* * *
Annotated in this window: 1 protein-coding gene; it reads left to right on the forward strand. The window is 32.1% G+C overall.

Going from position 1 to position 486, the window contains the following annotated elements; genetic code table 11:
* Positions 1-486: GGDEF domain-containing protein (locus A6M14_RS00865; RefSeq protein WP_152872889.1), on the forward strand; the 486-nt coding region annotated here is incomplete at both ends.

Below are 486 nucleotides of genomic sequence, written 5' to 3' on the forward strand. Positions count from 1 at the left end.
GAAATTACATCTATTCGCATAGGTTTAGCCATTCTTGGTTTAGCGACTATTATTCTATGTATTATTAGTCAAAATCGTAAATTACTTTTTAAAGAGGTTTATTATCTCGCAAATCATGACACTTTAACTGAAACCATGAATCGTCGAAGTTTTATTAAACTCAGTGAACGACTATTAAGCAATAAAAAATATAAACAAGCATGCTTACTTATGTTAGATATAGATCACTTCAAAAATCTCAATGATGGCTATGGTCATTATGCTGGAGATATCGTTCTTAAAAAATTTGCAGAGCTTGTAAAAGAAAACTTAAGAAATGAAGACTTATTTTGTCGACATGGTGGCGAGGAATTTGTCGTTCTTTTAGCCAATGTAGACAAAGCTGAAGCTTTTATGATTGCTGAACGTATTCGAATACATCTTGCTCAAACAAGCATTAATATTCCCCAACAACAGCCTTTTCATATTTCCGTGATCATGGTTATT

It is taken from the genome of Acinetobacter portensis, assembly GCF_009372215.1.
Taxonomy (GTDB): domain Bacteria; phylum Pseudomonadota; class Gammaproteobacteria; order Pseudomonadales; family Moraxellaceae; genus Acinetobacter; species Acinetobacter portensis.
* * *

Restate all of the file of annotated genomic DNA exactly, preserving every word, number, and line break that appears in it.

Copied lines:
Annotated in this window: 1 protein-coding gene; it reads left to right on the forward strand. The window is 32.1% G+C overall.

Going from position 1 to position 486, the window contains the following annotated elements; genetic code table 11:
* Positions 1-486: GGDEF domain-containing protein (locus A6M14_RS00865; RefSeq protein WP_152872889.1), on the forward strand; the 486-nt coding region annotated here is incomplete at both ends.

Below are 486 nucleotides of genomic sequence, written 5' to 3' on the forward strand. Positions count from 1 at the left end.
GAAATTACATCTATTCGCATAGGTTTAGCCATTCTTGGTTTAGCGACTATTATTCTATGTATTATTAGTCAAAATCGTAAATTACTTTTTAAAGAGGTTTATTATCTCGCAAATCATGACACTTTAACTGAAACCATGAATCGTCGAAGTTTTATTAAACTCAGTGAACGACTATTAAGCAATAAAAAATATAAACAAGCATGCTTACTTATGTTAGATATAGATCACTTCAAAAATCTCAATGATGGCTATGGTCATTATGCTGGAGATATCGTTCTTAAAAAATTTGCAGAGCTTGTAAAAGAAAACTTAAGAAATGAAGACTTATTTTGTCGACATGGTGGCGAGGAATTTGTCGTTCTTTTAGCCAATGTAGACAAAGCTGAAGCTTTTATGATTGCTGAACGTATTCGAATACATCTTGCTCAAACAAGCATTAATATTCCCCAACAACAGCCTTTTCATATTTCCGTGATCATGGTTATT

It is taken from the genome of Acinetobacter portensis, assembly GCF_009372215.1.
Taxonomy (GTDB): domain Bacteria; phylum Pseudomonadota; class Gammaproteobacteria; order Pseudomonadales; family Moraxellaceae; genus Acinetobacter; species Acinetobacter portensis.